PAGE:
Large tech helps save Manhattan’s actual property market

Google’s $ 2.1 billion deal to purchase an office building in Manhattan is helping Silicon Alley’s rapid growth despite the increase in remote work and the decline in New York’s office market.

Google buys the former St. John’s Terminal on the West Side of Manhattan, expanding its presence in the city center. The company had rented the 1.3 million square meter building but exercised a purchase option. According to commercial realtors, the price is the highest paid for a US office building since 2018.

It also signals the continued advance of the Big Three tech companies into Manhattan as the companies gobble up massive new buildings and entire neighborhoods to accommodate a growing workforce. Google, Amazon and Facebook now have more than 8 million square feet of space in Manhattan, according to real estate experts. And that number is expected to continue to grow as businesses look for more space.

“It’s certainly a positive sign,” said Danny Mangru, director of research for the New York and tri-state region of Savills.

Google’s latest deal brings the total Manhattan floor space to over 3.1 million square feet, brokers said. Along with the new building, it also bought 111 8th Avenue – where it occupies over 800,000 square feet – as well as the nearby Chelsea Market building.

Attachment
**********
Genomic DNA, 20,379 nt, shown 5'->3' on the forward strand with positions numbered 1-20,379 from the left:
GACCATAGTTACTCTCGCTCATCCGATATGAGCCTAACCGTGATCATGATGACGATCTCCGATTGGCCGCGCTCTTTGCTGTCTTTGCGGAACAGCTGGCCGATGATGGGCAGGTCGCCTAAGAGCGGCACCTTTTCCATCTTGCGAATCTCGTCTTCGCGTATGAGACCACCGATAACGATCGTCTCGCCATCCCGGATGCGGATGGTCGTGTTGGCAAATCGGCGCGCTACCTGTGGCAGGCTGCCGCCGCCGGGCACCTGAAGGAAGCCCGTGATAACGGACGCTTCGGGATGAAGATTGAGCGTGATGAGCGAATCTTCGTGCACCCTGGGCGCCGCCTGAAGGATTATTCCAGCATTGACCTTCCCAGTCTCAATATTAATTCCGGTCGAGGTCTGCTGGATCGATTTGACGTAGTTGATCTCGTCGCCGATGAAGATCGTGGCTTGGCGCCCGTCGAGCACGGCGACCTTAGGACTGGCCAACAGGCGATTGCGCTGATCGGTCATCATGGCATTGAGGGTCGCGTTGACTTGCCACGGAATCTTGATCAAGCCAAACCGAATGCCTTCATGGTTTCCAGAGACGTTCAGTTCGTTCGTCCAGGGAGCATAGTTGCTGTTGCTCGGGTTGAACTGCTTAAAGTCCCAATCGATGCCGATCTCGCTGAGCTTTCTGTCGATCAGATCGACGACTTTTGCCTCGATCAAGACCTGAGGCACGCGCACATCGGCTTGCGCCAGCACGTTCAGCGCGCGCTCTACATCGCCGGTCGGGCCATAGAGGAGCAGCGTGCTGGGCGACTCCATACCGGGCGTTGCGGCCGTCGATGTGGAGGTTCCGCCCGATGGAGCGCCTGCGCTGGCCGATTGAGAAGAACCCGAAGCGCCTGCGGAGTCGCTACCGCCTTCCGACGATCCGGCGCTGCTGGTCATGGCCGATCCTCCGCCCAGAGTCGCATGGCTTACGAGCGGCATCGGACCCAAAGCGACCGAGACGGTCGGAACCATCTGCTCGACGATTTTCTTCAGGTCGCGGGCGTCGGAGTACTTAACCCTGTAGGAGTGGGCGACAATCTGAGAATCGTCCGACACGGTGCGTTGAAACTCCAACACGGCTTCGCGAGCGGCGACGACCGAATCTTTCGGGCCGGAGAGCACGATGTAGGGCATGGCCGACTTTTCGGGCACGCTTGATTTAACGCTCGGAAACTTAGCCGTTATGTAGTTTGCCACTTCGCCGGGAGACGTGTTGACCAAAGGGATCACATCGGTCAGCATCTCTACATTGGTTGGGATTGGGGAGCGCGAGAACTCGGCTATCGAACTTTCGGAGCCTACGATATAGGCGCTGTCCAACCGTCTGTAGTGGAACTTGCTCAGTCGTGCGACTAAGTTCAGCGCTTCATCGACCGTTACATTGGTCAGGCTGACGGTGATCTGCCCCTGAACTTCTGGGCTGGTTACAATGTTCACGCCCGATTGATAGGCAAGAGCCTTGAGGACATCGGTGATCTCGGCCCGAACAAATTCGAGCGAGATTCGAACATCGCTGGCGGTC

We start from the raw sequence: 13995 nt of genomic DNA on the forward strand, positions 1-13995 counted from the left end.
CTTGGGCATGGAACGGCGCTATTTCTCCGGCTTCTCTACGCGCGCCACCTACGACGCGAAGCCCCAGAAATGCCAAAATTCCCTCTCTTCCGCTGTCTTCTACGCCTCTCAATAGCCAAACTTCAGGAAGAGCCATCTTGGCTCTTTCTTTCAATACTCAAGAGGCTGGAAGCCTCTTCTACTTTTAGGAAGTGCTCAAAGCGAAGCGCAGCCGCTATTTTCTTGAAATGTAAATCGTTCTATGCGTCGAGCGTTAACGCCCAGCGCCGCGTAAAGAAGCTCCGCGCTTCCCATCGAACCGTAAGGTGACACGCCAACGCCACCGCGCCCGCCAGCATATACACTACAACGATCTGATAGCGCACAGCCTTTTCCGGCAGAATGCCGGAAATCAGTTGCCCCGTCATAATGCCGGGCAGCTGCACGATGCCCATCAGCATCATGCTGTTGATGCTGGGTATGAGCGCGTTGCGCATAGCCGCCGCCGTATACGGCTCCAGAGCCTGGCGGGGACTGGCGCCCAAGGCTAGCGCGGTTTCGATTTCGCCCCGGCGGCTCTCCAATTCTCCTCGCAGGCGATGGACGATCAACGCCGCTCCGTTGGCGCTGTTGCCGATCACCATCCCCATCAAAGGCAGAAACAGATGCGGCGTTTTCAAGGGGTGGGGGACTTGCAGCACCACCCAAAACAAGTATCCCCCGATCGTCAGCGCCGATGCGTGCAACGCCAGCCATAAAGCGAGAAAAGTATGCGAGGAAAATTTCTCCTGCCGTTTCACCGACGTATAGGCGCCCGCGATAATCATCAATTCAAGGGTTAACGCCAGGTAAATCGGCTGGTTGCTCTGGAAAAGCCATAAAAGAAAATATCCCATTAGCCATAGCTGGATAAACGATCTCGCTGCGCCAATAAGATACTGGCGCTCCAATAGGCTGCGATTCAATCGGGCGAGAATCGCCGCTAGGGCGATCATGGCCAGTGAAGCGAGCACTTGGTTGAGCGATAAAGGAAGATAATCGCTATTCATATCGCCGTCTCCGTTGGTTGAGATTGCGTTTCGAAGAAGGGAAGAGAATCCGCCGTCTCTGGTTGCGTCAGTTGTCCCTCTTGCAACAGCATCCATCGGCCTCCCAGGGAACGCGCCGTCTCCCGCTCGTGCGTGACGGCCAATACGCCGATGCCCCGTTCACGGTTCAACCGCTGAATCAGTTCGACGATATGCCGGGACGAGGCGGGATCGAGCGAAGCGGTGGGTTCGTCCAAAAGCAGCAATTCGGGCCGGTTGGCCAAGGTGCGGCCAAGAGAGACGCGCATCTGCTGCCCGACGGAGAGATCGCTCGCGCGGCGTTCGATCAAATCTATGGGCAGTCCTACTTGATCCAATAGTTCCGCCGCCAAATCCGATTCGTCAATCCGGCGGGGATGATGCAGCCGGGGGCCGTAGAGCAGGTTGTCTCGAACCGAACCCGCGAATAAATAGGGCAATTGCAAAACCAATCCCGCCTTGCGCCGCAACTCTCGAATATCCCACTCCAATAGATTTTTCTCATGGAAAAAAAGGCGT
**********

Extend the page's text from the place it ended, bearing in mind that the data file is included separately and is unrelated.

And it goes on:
An exterior view of the St. John’s Terminal building can be seen in New York on September 22, 2021. Google announced on September 21, 2021 that it would buy an office building in New York City for $ 2.1 billion, confirming its foray into America’s largest city despite the pandemic trend towards teleworking.

Hit by Betancur | AFP | Getty Images

Facebook has bought space in Hudson Yards and is renting all 730,000 square feet of office space in the soon-to-be-renovated James A. Farley Building in Midtown. Facebook now has more than 3.2 million square feet of space in Manhattan and is currently looking for more, brokers said.

Amazon is also expanding rapidly in Manhattan, although it has canceled plans for a massive “HQ2” in Long Island City after political backlash. With the purchase of the former Lord & Taylor department store building for $ 978 million, Amazon now has nearly 2 million square feet.

Big Tech’s rental activity has helped to spark early signs of recovery in the Manhattan office market, which has been badly hit by the Covid-19 pandemic and urban exodus. Letting volume in August more than doubled from July, with 1.46 million square feet of office space leasing in Midtown, according to Colliers International.

But while technology is spearheading the city’s new leasing activity, the broader market has a long recovery ahead of it. According to a survey by the Partnership for New York City, only about 23% of Manhattan workers returned to the office at the end of August. The Partnership survey found that 76% of workers plan to be back in the office in early 2022. There are approximately 86 million square feet of available office space in Manhattan, according to Savills. The availability rate is now over 18% and at or near a 30-year record, according to Savills.

The Partnership survey found that 70% of employers have a rotating or “hybrid” office plan that allows employees to work remotely for part of the week.

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